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31 Days of Horror: Top 70s Slasher Films

Film still from Alice, Sweet Alice

Psychic psychos, sociopathic stalkers, and killer kids? Yup, it must be the 70s.

This October, we’re making our way through the mad world of murders. Today we’re looking at some of our favorite fright flicks from the decade that popularized the subgenre and paved the way for the 80s slasher boom.

Here are our top picks.

The Town that Dreaded Sundown

The Plot: In the pleasant town of Texarkana, a madman in a hood murders the innocent visitors of the local lover’s lane.

Why it’s Top 10: From the dialogue pacing to the editor’s film cuts, The Town that Dreaded Sundown lulls you into a false sense of security by grounding you in a sleepy Southern town before introducing one of the eeriest villains of the decade. The simplicity of the kill scenes—think a car, a killer, and endless darkness—are especially unsettling as they just feel a little too real. Come for the kills, stay for the bloodcurdling screams.

Best Fact: The film was loosely based on actual crimes perpetrated by a serial killer known as the “Phantom Killer.”

Scene from the Town that Dreaded Sundown

Reason number one to close your door!

Tourist Trap

The Plot: A stranded group of travelers are hunted by a masked killer and mob of animated (and frequently singing) mannequins.

Why it’s Top 10: In case you missed that last line, let me repeat: singing mannequins. Although Tourist Trap is less mainstream, it’s worthy of top ten status. From unsettling imagery, like a mannequin-ized main character, to the weird blend of slasher, backwoods, and creepy dolls, this is a film that defies expectations until the last minute. Is it a story about young people being picked off by gross old men? Is it a movie about psychically controlled inanimate objects? Is it a movie about a man mourning his late wife? I don’t know! I’m actually asking.

Best Memeable Film Still:

Scene from Tourist Trap

TFW you nail the high note

Alice, Sweet Alice

The Plot: Alice and Karen get into typical sibling fights, but when Karen turns up dead at her First Communion, all signs point to Alice. As the attacks continue, Alice’s mother, father, and family priest must catch the killer and clear, or condemn, sweet Alice.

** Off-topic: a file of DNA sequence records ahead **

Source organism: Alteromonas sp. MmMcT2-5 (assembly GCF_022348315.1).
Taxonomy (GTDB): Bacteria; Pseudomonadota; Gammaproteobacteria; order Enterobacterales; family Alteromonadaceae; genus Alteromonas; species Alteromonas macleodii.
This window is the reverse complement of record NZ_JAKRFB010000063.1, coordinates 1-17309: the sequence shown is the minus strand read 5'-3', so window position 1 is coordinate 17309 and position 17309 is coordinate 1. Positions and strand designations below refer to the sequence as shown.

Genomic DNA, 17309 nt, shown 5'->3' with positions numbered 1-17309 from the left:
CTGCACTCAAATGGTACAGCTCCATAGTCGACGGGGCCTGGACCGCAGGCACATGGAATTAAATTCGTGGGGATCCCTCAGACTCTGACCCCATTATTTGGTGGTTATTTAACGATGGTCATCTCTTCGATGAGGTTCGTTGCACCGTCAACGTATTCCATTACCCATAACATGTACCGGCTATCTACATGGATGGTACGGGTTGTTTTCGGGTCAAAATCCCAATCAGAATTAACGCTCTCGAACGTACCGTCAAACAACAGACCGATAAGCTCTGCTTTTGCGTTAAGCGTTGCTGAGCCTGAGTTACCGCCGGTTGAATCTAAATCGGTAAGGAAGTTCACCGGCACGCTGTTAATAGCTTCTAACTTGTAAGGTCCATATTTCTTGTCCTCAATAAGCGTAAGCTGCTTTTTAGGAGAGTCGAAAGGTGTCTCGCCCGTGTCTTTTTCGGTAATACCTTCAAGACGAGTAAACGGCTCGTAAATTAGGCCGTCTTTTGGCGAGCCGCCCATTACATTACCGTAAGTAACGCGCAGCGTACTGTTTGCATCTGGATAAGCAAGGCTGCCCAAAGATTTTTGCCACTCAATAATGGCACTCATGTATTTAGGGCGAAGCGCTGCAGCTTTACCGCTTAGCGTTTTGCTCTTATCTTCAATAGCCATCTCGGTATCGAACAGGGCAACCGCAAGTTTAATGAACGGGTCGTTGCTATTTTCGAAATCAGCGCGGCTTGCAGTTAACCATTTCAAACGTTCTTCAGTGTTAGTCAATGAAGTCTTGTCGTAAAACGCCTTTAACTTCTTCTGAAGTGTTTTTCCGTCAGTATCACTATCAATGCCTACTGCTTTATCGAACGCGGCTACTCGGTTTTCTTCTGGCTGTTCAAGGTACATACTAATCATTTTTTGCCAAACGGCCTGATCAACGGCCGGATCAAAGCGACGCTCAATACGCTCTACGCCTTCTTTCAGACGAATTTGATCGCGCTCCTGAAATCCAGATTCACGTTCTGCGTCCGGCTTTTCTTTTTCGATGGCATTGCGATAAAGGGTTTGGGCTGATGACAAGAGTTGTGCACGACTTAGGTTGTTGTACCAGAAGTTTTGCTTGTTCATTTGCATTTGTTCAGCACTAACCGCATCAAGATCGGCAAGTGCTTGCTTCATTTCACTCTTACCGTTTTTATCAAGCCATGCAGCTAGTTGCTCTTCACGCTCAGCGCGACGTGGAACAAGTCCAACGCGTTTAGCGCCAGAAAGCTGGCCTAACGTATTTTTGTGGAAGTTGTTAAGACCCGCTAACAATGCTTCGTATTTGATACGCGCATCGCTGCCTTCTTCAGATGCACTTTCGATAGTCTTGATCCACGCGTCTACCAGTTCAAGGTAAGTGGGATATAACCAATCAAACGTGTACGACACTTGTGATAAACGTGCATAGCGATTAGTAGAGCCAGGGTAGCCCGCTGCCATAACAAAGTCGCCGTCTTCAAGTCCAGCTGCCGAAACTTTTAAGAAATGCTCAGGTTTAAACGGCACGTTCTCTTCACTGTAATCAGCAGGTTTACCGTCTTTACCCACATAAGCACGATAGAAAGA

Why it’s Top 10: Religious overtones, makeup masks, and some shockingly raw reaction shots make this a 70s horror classic that can’t be missed. One of the things I like the most about Alice, Sweet Alice is the diversity of violent scenes. It isn’t afraid to mix it up, allowing some characters to get away with their lives while others are dispatched with dramatic cruelty.

Best Line: “It was Alice! It was Alice!”

Alice, Sweet Alice movie poster

When a Stranger Calls

The Plot: A routine babysitting job turns into a tense night of terror when a sadistic, anonymous man begins calling the house with threatening intent.

Why it’s Top 10: The special thing about When a Stranger Calls is, while it’s filled with tension, it’s light on kills. Even so, this is a film with a twist so famous people quote it without ever having seen the film. It’s influence on the genre can be found in any film that uses anonymous phone calls to up the anxiety factor. Not to mention the film is boldly written, jumping forward seven years in the middle of the film—not an easy feat to pull off.

Best Line: “Have you checked the children?”


The Plot: A young man uncovers a horrible truth at the local mortuary while investigating a series of recent deaths in his small town.

Why it’s Top 10: Yes, I recognize Phantasm isn’t exactly a slasher. And yes, I know it has super natural elements. And yes, I see how it could be placed in several different subgenres. But it’s the challenge to define it that makes it such a great film: it’s a bunch of things at once. That mashup quality keeps you engaged the entire time as new elements of terror are revealed scene by scene. All I can say for sure is you’re going to love the Tall Man and his silver spheres of doom.

Best Line: “Booooy!”

Prop from Phantasm at MoPOP